A newer, more beautiful Requirements
Today we’ve deployed out a new version of Usable Requirements. We’ve made managing project requirements even better.
It’s more beautiful. The new version of the application is more readable thanks to revamped fonts and layout. We’ve tweaked the themes so there’s more variation, improved the colour schemes, and added labels to absolutely everything. We love the new look and we hope you do too.
We’ve add status markers. The current status of any requirement or task is immediately obvious thanks to a new colour flash on the left side of each item. You can see the status of your project at a glance. The markers flow through the entire app too, so you’re never left wondering.
We’ve made preferences easier to update. With Requirements we know you want to be in control of your account. Previously the way the app works and the way it looks were managed separately; we’ve consolidated these preferences on to one page so you can manage your settings more easily.
We’ve updated the dashboard. When you log in to your project you’re presented with a dashboard that gives you easy to understand yet in-depth data about how much activity there is on your project. You can see recent updates to requirements and tasks, change activity, and more.
Account updates happen in real time. We’ve take the protocol we invented for the Requirements app to keep projects up-to-date in real time between logged in users and re-used it on the account management application. This means any changes to a user in an account or project are automatically sent to all the others in that account or project. This means everyone knows exactly what’s going on all the time.
We also fixed some bugs, improved the speed of the application, and added some code to make building new features faster. We’re keen to hear from everyone, so drop us a line at firstname.lastname@example.org and let us know what you think.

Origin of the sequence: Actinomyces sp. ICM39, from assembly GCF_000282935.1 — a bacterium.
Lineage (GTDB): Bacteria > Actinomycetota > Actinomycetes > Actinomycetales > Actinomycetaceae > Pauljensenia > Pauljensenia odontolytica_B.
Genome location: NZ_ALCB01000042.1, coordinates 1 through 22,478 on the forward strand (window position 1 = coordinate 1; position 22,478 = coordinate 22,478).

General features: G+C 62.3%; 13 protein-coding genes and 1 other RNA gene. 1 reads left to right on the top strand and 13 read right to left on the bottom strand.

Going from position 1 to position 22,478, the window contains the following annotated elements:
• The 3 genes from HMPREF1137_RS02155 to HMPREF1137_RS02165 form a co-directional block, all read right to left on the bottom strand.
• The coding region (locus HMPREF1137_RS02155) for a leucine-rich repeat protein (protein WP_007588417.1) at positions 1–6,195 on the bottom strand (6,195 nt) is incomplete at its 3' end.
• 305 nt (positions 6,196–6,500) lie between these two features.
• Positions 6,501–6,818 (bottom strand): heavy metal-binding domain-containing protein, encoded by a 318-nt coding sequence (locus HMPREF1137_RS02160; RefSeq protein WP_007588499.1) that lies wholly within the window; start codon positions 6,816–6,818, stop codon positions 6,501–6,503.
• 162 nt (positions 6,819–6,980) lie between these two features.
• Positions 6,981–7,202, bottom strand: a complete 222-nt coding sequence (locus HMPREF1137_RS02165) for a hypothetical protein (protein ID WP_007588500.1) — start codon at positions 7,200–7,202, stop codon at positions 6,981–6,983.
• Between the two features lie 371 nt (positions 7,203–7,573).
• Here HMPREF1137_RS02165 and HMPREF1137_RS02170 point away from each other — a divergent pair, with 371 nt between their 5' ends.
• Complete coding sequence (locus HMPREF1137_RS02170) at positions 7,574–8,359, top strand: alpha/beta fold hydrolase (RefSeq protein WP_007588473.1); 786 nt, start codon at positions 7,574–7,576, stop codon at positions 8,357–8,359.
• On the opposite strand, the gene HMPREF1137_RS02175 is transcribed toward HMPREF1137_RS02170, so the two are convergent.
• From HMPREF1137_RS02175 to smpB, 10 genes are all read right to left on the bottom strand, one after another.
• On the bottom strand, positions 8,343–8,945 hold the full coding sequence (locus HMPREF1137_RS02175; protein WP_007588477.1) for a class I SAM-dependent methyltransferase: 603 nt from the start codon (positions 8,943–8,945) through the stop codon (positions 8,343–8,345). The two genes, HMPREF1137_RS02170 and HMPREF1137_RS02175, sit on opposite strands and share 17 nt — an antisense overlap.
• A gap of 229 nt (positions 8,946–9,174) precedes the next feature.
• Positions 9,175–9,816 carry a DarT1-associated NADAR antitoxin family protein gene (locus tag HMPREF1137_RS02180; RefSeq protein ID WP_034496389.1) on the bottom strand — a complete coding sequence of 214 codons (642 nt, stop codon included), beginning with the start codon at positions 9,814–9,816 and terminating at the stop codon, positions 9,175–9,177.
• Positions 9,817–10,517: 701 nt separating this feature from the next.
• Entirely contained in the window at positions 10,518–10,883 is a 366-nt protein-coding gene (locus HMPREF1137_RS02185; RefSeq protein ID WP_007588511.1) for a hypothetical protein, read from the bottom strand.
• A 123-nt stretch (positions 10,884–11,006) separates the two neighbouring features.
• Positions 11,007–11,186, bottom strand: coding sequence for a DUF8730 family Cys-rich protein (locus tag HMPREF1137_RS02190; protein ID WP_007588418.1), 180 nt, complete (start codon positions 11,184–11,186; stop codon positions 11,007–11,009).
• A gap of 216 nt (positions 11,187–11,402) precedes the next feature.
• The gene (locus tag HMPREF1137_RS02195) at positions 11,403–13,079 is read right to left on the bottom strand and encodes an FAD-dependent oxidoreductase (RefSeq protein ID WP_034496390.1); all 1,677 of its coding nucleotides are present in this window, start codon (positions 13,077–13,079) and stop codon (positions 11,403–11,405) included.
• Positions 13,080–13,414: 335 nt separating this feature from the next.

If you’re not managing your goals, driving your tasks and tracking what changes in your projects, sign up for Requirements now.
What’s the problem with projects?
We didn’t set out to create yet another project management tool. There are plenty of those around already. Tools such as PivotalTracker, Asana, BaseCamp and Jira are regularly used in software development and projects. However, we believe they are all built on an unproven assumption: that the teams know what the outcomes of the project are. The interesting question is: do they know, and if so, how?
For the most part, we think that people on projects ‘know’ what they are doing by frequently checking (in the good case) or hoping (in the worst) case. This is checking in the sense that they question the project stakeholders via demonstrations, meetings, emails, phone conversations, testing and other consumer-producer interactions.
The time between these checks is often the difference between success and failure – the drift between what the consumer wants and how that changes over time, and what the producer thinks is needed and also how that changes over time, is only corrected at these check points, and if the drift becomes too large then the project fails.
The obvious answer is to meet more often.
Agile methodologies address drift by encouraging collaboration and reducing the time between checks on the concepts and outputs of the project. Where uncertainty and risk is high, Agile is a methodology with a track record for delivering something to the stakeholders that at least meets some aspects of the intended outcome.
As projects become increasingly complicated levels of formalism appear necessary as stakeholders lose confidence. Without a semblance of certainty in the project, specification documents begin to appear to tackle the apparent lack of specificity; they appear to nail unknowns and bring control to the project. The desire to contain the project and predict its outcomes overwhelms the reality that stakeholders don’t know the actual outcomes that will satisfy their needs, wants and problems. Typically, Agile then becomes the methodology of implementation, and not the methodology of ideation and discovery. People fall back to documents, emails, phone calls and other ad hoc or post hoc rationalisations. And typically it falls to the project manager to bridge the gap between the agile team and the other project stakeholders.
This is a particular problem for projects where the outcome can’t be defined perfectly before you begin – projects where there’s a process of learning about why and what your project goals are as part of completing the project.
Some projects do lend themselves to specification. Known unknowns (such as building houses, cars, ships, electronic devices) present uncertainty as to where, when and who complete objectives, and less about why, what and how. It’s the unknown unknowns that catch us out.
What is Usable Requirements?